It’s a “scheme of central bankers to subjugate humanity by taking all securities, bank deposits, and property financed with debt.”
David Webb, a former hedge fund manager, and Wall Street insider, has blown the lid off a diabolical plan more than 50 years in the making in a shocking new book.
He calls it The Great Taking.
I consider it an urgent must-read (available for free here).
Here’s the synopsis (emphasis mine):
It is about the taking of collateral (all of it), the end game of the current globally synchronous debt accumulation super cycle.
This scheme is being executed by long-planned, intelligent design, the audacity and scope of which is difficult for the mind to encompass.
Included are all financial assets and bank deposits, all stocks and bonds; and hence, all underlying property of all public corporations, including all inventories, plant and equipment; land, mineral deposits, inventions and intellectual property.
Privately owned personal and real property financed with any amount of debt will likewise be taken, as will the assets of privately owned businesses which have been financed with debt.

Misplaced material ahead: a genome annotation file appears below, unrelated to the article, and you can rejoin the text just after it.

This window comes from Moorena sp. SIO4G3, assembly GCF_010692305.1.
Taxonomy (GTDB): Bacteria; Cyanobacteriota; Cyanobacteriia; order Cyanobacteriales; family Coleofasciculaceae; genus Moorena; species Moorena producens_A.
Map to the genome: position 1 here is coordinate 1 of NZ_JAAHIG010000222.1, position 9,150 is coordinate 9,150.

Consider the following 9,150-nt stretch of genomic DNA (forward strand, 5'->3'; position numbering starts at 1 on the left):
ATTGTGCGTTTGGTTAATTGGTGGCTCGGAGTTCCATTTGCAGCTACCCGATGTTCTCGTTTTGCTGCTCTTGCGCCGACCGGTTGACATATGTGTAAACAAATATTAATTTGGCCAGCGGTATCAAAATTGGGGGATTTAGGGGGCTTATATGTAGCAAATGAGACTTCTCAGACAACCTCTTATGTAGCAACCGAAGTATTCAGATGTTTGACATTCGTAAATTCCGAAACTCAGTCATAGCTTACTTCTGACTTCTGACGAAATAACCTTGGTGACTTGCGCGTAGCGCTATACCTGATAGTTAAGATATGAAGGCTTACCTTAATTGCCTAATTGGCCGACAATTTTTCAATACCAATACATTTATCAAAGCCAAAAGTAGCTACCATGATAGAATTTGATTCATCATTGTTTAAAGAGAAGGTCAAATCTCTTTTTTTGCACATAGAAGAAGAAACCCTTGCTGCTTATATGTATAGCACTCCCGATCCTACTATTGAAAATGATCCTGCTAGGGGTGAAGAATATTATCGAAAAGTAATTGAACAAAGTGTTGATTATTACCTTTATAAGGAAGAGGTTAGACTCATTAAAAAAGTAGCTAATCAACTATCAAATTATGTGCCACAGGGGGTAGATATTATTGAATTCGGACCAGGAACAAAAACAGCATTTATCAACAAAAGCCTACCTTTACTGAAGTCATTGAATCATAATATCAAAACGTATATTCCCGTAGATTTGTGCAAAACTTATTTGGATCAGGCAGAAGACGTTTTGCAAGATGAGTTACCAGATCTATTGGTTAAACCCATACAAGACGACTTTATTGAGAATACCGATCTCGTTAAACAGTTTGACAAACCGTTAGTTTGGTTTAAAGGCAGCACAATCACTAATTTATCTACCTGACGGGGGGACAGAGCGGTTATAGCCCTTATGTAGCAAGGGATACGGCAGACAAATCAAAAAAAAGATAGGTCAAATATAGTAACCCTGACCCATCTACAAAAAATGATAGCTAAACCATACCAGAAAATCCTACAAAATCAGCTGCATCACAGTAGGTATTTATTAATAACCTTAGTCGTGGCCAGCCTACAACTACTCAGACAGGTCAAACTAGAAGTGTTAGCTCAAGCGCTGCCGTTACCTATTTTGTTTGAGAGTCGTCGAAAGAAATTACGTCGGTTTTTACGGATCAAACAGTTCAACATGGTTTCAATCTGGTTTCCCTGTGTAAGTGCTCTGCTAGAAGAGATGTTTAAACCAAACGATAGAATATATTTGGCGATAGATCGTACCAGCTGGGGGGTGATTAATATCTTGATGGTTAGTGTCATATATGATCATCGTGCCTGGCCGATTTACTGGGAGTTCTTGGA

If even partially successful, this will be the greatest conquest and subjugation in world history.
Private, closely held control of ALL central banks, and hence of all money creation, has allowed a very few people to control all political parties and governments; the intelligence agencies and their myriad front organizations; the armed forces and the police; the major corporations and, of course, the media. These very few people are the prime movers. Their plans are executed over decades. Their control is opaque.
To be clear, it is these very few people, who are hidden from you, who are behind this scheme to confiscate all assets, who are waging a hybrid war against humanity.
Webb shows how the dark forces behind central banking have spent the last 50 years meticulously putting the legal structures in place worldwide to sever property rights for securities.
Gone are the days of physical paper share certificates and bearer securities, where you had control and ownership of the asset.
Today, your control and ownership have become increasingly distant as stocks, bonds, and other investments have been centralized away from account holders and rehypothecated—a slimy practice where financial institutions reuse an account holder’s asset for their own purposes, creating multiple claims on the same asset.
Contrary to what most brokerage account holders believe, they only have the appearance of ownership. If their broker goes bust, the stocks and bonds they think they own will be used to satisfy the other more senior creditors of their broker.
Webb shows how, during the 2008 financial crisis, a small broker in Florida went bankrupt.
Instead of sending the clients’ securities to another broker, as had traditionally been the case, they were swept up by the bankruptcy receiver.